Among people coinfected with HIV and hepatitis C virus (HCV), fatty liver disease is associated with a higher risk of death over a five-year period, aidsmap reports.

Publishing their findings in the journal Hepatology, a research team led by Maria Patrizia Carrieri, PhD, of Aix-Marseille University in France, analyzed data on 983 people who were followed for at least five years in the French HEPAVIH cohort, a national prospective cohort of people with HIV and HCV coinfection.

The median age of cohort members was 49 years old. Seventy percent were male, 88% had a CD4 count above 200 and 89% were on antiretroviral treatment at the beginning of the follow-up period. Upon joining the study, very few cohort members had advanced fibrosis, 15% had any degree of fibrosis and 12% had been treated for HCV.

The study looked at the cohort members’ fatty liver index score, which is calculated using body mass index (BMI), waist circumference, triglycerides and gamma glutamyl transferase liver enzymes. A score below 30 indicates a lack of hepatic steatosis, or the accumulation of fat in liver cells, while a score of 60 or higher suggests the condition is present.

At the study’s outset, 27% of the cohort members had a fatty liver index score of at least 60. Twelve percent had a score that high at all study visits, and 31% had scores both above and below 60 during the study.

Those with a fatty liver index score of at least 60, compared with those with a score below 30, had a higher BMI, higher triglycerides and greater waist circumference and were more likely to be male and older than 50 years old and to have advanced fibrosis, a history of hepatocellular carcinoma (HCC, the most common form of liver cancer) or liver transplantation, and have signs of cirrhosis (severe liver scarring). They were less likely to smoke, more likely to refrain from drinking alcohol and more likely to drink no more than two cups of coffee daily.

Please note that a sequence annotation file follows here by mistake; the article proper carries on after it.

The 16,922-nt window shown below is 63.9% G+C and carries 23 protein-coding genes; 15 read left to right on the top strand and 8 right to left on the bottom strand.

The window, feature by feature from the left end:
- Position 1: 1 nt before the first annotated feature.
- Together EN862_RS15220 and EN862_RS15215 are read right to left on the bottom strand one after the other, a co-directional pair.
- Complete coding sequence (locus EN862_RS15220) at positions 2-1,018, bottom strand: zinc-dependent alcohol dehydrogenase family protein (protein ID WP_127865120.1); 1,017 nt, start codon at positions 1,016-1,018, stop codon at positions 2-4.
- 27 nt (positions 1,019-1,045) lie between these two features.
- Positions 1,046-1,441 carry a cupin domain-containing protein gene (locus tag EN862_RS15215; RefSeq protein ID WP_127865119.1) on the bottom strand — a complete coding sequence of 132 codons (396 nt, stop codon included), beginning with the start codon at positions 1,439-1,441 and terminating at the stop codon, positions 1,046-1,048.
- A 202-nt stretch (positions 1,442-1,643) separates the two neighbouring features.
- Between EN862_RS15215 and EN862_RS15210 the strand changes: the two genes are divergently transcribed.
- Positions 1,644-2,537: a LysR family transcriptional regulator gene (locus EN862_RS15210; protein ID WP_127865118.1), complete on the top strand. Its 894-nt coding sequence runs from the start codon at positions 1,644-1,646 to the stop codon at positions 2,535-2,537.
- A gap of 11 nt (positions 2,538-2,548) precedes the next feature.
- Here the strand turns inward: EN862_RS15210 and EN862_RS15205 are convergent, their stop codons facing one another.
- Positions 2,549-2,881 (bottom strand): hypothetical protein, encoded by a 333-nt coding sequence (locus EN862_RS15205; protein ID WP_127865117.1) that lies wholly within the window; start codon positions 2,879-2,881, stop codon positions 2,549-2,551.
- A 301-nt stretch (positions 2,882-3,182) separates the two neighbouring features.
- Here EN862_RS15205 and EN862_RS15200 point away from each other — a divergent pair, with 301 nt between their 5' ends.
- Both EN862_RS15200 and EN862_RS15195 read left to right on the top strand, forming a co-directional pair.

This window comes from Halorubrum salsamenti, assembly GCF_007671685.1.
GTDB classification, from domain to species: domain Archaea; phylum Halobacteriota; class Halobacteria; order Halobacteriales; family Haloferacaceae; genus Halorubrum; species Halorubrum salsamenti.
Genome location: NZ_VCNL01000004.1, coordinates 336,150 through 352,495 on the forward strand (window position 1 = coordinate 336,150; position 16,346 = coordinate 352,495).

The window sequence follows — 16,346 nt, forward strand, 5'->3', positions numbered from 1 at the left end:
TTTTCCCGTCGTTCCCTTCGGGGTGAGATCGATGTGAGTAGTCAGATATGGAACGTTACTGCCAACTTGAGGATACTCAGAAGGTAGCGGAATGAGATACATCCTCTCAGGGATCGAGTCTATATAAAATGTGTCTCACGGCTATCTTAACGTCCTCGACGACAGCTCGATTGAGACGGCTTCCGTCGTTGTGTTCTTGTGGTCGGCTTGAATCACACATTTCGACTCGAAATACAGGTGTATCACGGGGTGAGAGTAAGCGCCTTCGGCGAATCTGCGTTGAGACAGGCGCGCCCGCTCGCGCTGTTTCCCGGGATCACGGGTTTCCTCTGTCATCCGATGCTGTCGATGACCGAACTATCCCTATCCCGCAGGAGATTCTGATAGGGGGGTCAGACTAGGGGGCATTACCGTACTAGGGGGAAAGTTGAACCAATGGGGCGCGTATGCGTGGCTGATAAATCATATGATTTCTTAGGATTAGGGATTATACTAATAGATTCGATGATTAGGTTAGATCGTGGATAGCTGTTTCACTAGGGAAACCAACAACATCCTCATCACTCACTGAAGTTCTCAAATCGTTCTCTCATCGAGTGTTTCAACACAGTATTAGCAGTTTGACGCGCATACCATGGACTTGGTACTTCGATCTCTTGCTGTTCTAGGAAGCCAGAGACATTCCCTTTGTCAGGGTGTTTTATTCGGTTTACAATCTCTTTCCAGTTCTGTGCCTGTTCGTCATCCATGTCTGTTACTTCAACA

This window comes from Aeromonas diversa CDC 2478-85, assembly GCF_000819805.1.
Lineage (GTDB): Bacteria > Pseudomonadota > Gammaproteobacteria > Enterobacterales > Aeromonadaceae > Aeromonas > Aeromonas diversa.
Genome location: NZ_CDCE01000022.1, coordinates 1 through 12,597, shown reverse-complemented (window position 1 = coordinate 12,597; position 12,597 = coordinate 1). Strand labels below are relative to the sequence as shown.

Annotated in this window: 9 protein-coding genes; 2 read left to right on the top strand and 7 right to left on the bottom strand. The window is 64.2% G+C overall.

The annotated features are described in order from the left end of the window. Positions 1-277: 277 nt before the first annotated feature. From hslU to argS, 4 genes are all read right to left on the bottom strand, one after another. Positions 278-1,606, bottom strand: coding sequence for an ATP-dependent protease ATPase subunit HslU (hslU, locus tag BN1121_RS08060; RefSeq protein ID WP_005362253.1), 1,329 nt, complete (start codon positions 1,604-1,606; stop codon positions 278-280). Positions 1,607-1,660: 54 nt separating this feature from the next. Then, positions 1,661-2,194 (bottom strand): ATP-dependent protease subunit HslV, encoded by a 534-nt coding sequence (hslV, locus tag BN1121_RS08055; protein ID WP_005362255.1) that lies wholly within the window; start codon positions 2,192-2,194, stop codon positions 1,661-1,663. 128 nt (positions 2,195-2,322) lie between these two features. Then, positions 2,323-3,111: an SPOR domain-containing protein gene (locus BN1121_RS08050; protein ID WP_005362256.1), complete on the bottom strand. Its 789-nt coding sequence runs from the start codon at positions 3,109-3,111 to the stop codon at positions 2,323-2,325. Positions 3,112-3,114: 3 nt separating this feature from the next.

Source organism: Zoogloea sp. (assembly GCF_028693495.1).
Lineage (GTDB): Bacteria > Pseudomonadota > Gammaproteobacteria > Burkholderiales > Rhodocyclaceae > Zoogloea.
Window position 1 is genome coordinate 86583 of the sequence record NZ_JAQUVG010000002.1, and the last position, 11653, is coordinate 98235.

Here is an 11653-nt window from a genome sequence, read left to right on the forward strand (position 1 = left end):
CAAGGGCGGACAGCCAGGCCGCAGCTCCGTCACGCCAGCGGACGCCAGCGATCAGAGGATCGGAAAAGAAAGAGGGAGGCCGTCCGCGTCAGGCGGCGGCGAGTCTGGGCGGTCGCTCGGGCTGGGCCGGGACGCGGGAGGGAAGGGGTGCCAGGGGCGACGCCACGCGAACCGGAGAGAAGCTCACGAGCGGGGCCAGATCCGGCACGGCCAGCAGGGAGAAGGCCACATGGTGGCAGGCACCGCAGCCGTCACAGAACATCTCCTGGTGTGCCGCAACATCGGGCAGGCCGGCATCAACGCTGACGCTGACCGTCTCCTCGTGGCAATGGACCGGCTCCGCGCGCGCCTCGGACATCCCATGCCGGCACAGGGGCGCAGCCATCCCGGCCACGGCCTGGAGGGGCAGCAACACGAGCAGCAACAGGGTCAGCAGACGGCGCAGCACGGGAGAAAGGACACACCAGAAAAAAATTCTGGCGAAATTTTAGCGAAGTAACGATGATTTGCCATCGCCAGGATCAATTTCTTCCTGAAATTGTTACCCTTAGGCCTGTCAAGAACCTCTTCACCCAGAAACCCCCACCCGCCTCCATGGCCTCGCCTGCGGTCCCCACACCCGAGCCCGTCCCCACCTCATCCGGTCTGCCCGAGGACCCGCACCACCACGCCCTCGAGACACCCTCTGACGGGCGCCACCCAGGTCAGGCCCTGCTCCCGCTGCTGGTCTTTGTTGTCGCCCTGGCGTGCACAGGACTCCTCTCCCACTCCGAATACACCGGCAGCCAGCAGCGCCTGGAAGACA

During the study’s follow-up period, 63 people died. Of these deaths, 40% were due to HCV, 3% were due to non-AIDS-defining cancers, 11% were due to AIDS-related illnesses and 5% were due to cardiovascular disease.

After controlling the data to account for various factors, the study authors found that those who entered the study with a fatty liver index greater than 60, compared with those who started with a score below 30, were 1.91-fold more likely to die during follow-up.

After controlling for fatty liver index status, the researchers found that those who had a history of liver cancer or transplantation at the study’s outset were seven times more likely to die during follow-up. Other factors associated with a greater risk of death included entering the study with advanced fibrosis or signs of cirrhosis or with advanced HIV disease.

“In the present era of nearly 100% HCV cure rates thanks to direct‐acting antivirals, these findings encourage the more systematic use of noninvasive steatosis biomarkers to help identify coinfected patients with higher mortality risk,” the study authors concluded.

To read the aidsmap article, click here.

To read the study abstract, click here.